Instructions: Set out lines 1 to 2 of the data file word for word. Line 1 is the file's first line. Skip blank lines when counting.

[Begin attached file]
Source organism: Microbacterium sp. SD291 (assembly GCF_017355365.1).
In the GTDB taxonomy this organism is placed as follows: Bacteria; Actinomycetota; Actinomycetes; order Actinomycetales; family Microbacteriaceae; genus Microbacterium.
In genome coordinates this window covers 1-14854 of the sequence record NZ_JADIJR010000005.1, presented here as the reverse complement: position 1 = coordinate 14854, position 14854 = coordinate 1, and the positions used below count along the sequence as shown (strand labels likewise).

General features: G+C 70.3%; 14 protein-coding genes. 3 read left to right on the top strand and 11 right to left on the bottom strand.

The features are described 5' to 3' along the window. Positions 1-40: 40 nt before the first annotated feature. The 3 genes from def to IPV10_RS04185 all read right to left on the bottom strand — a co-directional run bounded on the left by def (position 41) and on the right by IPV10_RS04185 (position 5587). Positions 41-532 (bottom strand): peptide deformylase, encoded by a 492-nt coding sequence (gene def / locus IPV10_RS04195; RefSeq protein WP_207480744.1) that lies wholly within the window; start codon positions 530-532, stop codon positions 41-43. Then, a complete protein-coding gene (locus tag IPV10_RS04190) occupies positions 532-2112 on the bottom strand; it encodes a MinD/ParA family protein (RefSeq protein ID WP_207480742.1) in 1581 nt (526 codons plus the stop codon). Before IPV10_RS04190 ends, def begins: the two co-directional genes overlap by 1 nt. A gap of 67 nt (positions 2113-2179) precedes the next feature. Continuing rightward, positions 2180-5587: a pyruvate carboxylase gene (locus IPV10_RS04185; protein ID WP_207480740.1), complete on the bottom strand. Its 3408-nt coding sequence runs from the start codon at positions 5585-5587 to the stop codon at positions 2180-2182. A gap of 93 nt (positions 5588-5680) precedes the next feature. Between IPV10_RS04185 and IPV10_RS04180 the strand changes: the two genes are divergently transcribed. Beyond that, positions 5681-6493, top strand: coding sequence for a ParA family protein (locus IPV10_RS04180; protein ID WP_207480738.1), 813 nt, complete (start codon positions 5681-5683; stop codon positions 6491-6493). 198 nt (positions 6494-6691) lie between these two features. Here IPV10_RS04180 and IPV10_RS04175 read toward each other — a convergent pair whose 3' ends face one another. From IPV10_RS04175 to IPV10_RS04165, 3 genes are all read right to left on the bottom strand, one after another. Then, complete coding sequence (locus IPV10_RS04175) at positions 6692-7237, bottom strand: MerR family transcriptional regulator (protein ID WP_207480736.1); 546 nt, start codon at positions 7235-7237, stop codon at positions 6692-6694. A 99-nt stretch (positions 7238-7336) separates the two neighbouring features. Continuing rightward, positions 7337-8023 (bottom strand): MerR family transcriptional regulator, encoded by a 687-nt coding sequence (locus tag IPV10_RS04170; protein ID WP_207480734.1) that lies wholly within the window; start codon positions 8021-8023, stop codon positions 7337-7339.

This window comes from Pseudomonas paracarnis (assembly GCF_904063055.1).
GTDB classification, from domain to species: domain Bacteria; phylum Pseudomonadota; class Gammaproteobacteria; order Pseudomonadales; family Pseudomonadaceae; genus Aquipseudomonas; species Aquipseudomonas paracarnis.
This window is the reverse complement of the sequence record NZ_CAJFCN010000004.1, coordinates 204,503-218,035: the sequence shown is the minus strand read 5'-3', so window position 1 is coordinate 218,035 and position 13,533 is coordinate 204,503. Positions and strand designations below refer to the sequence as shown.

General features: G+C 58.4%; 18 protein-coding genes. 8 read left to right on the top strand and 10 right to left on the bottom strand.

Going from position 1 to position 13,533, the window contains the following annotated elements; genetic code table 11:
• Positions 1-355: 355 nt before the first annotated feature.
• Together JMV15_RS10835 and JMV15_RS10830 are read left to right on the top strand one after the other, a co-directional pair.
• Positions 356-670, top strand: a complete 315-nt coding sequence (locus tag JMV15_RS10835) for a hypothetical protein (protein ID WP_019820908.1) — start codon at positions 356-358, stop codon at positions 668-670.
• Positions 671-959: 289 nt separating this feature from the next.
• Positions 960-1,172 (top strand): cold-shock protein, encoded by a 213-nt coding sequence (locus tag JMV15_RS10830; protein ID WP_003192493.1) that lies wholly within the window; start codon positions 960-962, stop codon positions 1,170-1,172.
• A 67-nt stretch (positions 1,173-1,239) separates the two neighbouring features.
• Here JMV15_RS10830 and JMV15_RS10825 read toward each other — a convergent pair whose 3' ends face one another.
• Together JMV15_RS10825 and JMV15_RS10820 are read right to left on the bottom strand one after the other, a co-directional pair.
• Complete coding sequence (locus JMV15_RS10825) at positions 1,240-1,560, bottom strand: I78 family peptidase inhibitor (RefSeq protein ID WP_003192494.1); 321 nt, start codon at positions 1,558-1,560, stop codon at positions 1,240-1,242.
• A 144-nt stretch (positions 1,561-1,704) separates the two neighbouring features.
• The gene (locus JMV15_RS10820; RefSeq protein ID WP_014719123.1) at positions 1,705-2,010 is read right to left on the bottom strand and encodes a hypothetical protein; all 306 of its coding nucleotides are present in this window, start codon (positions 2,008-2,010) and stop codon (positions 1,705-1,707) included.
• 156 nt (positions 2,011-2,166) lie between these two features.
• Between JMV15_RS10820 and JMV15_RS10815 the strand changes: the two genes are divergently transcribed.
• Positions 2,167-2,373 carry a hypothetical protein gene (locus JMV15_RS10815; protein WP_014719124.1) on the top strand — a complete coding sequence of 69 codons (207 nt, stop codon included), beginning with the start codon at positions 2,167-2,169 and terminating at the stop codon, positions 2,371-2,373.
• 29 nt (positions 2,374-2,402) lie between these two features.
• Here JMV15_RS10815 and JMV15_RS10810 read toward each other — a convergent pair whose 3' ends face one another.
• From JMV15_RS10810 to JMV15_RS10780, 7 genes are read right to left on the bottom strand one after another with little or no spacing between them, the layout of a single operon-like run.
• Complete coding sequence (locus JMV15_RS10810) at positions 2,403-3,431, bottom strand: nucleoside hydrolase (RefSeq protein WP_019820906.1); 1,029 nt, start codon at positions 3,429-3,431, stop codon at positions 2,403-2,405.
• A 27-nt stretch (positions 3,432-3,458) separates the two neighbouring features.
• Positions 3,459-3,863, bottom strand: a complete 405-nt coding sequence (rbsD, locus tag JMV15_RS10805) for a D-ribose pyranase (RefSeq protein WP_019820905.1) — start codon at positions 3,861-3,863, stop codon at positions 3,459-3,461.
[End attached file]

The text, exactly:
Source organism: Microbacterium sp. SD291 (assembly GCF_017355365.1).
In the GTDB taxonomy this organism is placed as follows: Bacteria; Actinomycetota; Actinomycetes; order Actinomycetales; family Microbacteriaceae; genus Microbacterium.